You’re going to be a grandmother!

My son spoke these six, long-awaited words last week. They set off an inner fireworks display. With a joyful “What!!??” I jumped up to offer big hugs to him and my daughter-in-law. I don’t think the three of us stopped smiling for the remainder of our visit.

A grandmother. Wow. It’s still settling in.

I’m already picturing how it will be, witnessing a new human grow before my eyes. I can already feel the radiant love, and imagine the wonder, the crying spells and the diaper changes to come.

I’m remembering how thoroughly a tiny, entirely dependent baby turns your grownup life inside out and upside down.

The arrival of a new baby is right up there on the list of major life changes. While often a planned for or happy change, that’s not always the case. That depends on individual circumstances.

This event is one my whole family is thrilled about. As I’ve pictured the changes that will soon be upon us, my thoughts turn to what resilience means when it comes to life’s happy changes.

New Parenthood Changes Everything

One day you’re living your life as usual, or as usual as is possible when awaiting the arrive of a new baby.

Then, the baby is here and it is real. You’ve been catapulted into parenthood; you are someone else’s mother or father. Whatever your priorities once were, now your number one job is loving this new tiny person, and keeping him or her alive.

In spite of the preparations and all the waiting and anticipation, when the baby shows up it’s a shock. Much of the adapting is very practical – getting by on interrupted sleep, working out child care arrangements, accepting that going out on the spur of the moment is — at least for now —  a thing of the past. The biggest part though, is emotional. First-time parents are redefining who they are and how they are in a transformed landscape that is utterly different than what they previously knew.

You Can Only Get So Ready

You can only get so ready for a change like this. You may have taken care of all the practical things, but it’s the uncontrollable and unforeseen emotional and practical upheaval that calls upon your capacity for transformational resilience. That’s what lets you cope positively with fundamental, lasting change to life as you have known it.

We  need resilience to cope with happy changes as well as the tough ones. Prepared as we might be, the big changes that shake the foundations of our lives require us to adapt and move forward. There’s no going back, ever, to the way things were.

This isn’t bad. It just is. But it helps to be prepared, so it’s worth looking at what makes us resilient in the face of transformational change, even when anticipating a happy change.

We can prepare by making resilience-building part of how we live our lives. This means integrating resilience-building practices into our everyday lives. Here are five ways to do that.

Everyday Resilience-Building

  1. Being part of network of trusting, supportive others. Nurture your sense of community, establishing and maintaining connections with others. Keeping up with family members and old friends; making a point to connect with others in your community, at work, or through shared interests helps strengthen those connections. Volunteering, joining a religious or secular spiritual group, or attending local events are other ways to do strengthen your support network.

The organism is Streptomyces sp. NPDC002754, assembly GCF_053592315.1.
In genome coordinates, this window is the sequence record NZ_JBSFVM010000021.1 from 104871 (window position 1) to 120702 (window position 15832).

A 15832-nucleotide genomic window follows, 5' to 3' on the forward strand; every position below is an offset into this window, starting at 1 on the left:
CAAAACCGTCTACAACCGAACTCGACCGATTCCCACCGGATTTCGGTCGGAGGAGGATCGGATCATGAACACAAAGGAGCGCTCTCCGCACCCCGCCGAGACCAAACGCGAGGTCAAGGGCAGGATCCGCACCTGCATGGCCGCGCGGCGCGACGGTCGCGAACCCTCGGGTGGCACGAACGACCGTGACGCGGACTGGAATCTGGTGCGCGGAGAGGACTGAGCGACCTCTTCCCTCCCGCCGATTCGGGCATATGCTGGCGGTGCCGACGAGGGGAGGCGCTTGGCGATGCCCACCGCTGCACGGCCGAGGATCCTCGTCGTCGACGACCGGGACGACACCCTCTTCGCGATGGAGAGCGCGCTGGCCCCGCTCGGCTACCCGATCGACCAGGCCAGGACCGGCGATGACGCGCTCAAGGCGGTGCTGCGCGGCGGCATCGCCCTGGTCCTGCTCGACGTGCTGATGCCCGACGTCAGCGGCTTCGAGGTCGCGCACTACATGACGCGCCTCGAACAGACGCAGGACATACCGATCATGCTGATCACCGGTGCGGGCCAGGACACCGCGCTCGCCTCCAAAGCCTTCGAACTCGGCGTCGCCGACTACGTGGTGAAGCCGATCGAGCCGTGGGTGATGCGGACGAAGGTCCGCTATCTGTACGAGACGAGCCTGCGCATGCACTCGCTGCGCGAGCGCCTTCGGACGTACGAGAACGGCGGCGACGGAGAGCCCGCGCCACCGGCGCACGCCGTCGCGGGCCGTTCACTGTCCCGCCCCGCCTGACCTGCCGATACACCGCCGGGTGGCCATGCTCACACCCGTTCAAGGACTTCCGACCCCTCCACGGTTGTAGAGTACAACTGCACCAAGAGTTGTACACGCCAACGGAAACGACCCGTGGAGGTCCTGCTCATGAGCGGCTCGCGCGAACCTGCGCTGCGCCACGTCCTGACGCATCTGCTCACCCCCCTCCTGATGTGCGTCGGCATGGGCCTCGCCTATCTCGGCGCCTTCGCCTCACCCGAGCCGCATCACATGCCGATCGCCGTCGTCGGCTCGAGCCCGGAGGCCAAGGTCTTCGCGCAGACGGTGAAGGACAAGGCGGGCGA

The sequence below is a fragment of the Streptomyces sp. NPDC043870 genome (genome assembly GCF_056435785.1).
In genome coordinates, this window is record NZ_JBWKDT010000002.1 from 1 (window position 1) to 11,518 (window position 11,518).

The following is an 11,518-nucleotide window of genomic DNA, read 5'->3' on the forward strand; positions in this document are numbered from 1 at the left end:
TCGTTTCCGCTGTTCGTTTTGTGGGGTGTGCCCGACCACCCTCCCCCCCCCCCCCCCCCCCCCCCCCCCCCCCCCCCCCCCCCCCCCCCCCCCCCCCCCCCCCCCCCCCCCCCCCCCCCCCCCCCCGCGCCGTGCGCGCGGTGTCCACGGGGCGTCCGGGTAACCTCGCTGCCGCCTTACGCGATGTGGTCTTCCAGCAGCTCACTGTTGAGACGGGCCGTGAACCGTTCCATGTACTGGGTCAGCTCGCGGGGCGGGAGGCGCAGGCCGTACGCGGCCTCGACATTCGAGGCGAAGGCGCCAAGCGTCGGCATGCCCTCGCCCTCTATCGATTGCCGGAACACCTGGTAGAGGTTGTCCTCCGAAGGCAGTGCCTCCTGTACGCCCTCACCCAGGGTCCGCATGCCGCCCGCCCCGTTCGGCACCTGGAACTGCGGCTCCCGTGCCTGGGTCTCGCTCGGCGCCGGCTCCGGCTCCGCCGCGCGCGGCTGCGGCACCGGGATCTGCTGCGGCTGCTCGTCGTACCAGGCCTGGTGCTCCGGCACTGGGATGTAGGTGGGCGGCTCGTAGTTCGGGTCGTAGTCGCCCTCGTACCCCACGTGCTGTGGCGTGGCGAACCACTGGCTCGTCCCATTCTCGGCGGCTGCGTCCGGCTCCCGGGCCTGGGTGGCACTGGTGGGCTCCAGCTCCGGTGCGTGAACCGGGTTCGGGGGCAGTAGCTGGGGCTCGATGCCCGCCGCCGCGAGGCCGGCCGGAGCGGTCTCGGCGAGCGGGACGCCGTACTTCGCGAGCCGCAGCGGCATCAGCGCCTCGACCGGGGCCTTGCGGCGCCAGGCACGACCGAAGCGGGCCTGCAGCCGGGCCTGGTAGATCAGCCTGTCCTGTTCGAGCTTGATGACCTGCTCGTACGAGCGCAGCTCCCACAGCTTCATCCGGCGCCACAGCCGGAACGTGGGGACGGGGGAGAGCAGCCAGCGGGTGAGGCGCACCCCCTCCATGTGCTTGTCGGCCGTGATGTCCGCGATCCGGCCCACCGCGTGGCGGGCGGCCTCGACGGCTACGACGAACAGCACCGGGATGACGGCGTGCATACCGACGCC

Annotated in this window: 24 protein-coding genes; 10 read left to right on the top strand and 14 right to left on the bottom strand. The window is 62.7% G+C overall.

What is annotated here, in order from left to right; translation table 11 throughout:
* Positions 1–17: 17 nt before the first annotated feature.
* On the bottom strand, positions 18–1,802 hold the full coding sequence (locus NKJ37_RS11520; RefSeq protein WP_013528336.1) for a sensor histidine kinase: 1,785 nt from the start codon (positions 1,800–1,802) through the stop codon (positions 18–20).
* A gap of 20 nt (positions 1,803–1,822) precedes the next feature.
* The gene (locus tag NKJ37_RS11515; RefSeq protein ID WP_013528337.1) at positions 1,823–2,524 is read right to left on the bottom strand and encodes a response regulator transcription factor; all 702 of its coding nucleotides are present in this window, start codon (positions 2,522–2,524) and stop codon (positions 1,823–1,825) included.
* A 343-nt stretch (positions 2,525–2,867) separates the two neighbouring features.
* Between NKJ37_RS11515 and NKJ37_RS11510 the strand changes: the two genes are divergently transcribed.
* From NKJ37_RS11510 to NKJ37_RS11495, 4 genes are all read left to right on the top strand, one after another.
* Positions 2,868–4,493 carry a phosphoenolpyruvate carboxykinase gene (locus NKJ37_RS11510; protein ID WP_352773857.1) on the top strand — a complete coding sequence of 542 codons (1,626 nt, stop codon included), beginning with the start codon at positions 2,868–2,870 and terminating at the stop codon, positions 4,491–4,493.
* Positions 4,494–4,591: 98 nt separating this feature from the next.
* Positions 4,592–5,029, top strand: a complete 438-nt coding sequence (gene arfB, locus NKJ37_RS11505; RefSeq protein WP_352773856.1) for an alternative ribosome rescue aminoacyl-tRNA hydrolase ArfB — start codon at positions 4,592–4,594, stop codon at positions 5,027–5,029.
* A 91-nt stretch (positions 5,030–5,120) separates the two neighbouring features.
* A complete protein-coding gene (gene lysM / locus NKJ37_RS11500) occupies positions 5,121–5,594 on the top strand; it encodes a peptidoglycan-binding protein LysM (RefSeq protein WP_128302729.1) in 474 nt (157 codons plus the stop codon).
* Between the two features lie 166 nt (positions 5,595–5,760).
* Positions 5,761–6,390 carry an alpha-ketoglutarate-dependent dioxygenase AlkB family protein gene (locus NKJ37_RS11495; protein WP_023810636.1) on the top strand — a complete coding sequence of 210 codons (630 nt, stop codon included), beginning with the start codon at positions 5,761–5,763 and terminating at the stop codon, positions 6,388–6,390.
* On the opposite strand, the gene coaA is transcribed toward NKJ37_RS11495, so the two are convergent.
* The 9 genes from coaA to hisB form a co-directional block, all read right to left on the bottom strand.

2. Being willing to ask for help. In a culture with a strong do-it-yourself ethic, it’s often a lot easier for us to offer help than receive it. Recognizing the need for help, and asking clearly and specifically for what you would like (as a request and not a demand) lets people brings the kind of help that supports your coping. Freely giving help and openly receiving it benefits all who are involved.
  3. Facing and expressing all the feelings.You won’t feel happy all the time, even after the best of all possible life changes. Some days you’ll be tired, scared, cranky or resentful. All feelings, positive and negative, have their place. When you can, reflect on your feelings, the uplifting ones as well as the struggles. Express them by drawing, painting, dancing writing, or talking openly with someone you trust.
  4. Having self-compassion. No one is perfect, so why are we so often hard on ourselves when our imperfections show? Speaking to yourself with the voice of your Inner Encourager, rather than the well-known Inner Critic, strengthens your compassion for yourself and for others.
  5. Taking good care of ourselves. Big changes in life can bring excitement, sometimes causing insomnia or disrupting our self-care routines. Remember that your need for quiet time, exercise, nutritious food, for centering and grounding continue. Keep including those things in your life as you navigate the changes that life brings your way.

 

What is one thing you do each day to build and strengthen resilience?

 

Photo by freestocks.org on Unsplash

Originally published 3/27/18. Revised 2-27-19.

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